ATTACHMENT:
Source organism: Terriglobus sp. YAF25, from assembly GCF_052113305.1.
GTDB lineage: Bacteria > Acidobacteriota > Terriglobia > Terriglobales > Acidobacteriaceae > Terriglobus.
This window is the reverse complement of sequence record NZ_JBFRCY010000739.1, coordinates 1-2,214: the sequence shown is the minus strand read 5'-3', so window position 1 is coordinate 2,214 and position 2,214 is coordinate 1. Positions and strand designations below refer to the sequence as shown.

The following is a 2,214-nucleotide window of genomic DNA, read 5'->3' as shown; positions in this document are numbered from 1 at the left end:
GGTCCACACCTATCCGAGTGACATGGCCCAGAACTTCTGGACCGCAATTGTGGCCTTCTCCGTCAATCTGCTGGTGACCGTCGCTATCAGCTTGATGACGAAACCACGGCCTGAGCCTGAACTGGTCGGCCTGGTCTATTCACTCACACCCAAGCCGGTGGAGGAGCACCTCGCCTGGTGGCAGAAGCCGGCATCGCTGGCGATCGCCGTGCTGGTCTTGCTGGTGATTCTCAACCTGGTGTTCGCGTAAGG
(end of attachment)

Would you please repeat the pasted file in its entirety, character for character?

Source organism: Terriglobus sp. YAF25, from assembly GCF_052113305.1.
GTDB lineage: Bacteria > Acidobacteriota > Terriglobia > Terriglobales > Acidobacteriaceae > Terriglobus.
This window is the reverse complement of sequence record NZ_JBFRCY010000739.1, coordinates 1-2,214: the sequence shown is the minus strand read 5'-3', so window position 1 is coordinate 2,214 and position 2,214 is coordinate 1. Positions and strand designations below refer to the sequence as shown.

The following is a 2,214-nucleotide window of genomic DNA, read 5'->3' as shown; positions in this document are numbered from 1 at the left end:
GGTCCACACCTATCCGAGTGACATGGCCCAGAACTTCTGGACCGCAATTGTGGCCTTCTCCGTCAATCTGCTGGTGACCGTCGCTATCAGCTTGATGACGAAACCACGGCCTGAGCCTGAACTGGTCGGCCTGGTCTATTCACTCACACCCAAGCCGGTGGAGGAGCACCTCGCCTGGTGGCAGAAGCCGGCATCGCTGGCGATCGCCGTGCTGGTCTTGCTGGTGATTCTCAACCTGGTGTTCGCGTAAGG